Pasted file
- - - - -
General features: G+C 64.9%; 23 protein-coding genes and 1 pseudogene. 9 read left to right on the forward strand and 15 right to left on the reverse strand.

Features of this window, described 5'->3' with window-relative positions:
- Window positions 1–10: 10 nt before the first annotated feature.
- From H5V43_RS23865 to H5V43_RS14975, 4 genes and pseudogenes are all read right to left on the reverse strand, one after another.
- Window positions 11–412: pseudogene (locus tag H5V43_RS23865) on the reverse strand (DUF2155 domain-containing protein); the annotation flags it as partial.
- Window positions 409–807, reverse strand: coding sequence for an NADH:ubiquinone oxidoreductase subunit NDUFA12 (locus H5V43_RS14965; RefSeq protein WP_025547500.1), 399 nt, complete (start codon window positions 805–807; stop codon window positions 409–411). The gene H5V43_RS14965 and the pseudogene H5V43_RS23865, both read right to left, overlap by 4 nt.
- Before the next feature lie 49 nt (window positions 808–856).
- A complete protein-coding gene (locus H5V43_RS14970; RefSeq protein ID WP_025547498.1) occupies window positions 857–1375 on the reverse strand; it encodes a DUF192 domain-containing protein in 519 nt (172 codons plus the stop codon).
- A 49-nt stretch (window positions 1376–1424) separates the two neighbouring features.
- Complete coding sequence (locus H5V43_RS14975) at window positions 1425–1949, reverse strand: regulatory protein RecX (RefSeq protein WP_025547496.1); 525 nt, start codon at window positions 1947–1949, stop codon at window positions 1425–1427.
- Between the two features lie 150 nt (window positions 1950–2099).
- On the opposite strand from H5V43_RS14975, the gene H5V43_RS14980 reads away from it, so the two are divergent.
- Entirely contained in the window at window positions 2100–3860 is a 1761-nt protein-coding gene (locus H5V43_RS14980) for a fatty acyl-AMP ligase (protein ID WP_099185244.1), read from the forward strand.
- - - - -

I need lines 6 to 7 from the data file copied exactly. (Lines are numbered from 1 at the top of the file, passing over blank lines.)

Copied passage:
- Window positions 409–807, reverse strand: coding sequence for an NADH:ubiquinone oxidoreductase subunit NDUFA12 (locus H5V43_RS14965; RefSeq protein WP_025547500.1), 399 nt, complete (start codon window positions 805–807; stop codon window positions 409–411). The gene H5V43_RS14965 and the pseudogene H5V43_RS23865, both read right to left, overlap by 4 nt.
- Before the next feature lie 49 nt (window positions 808–856).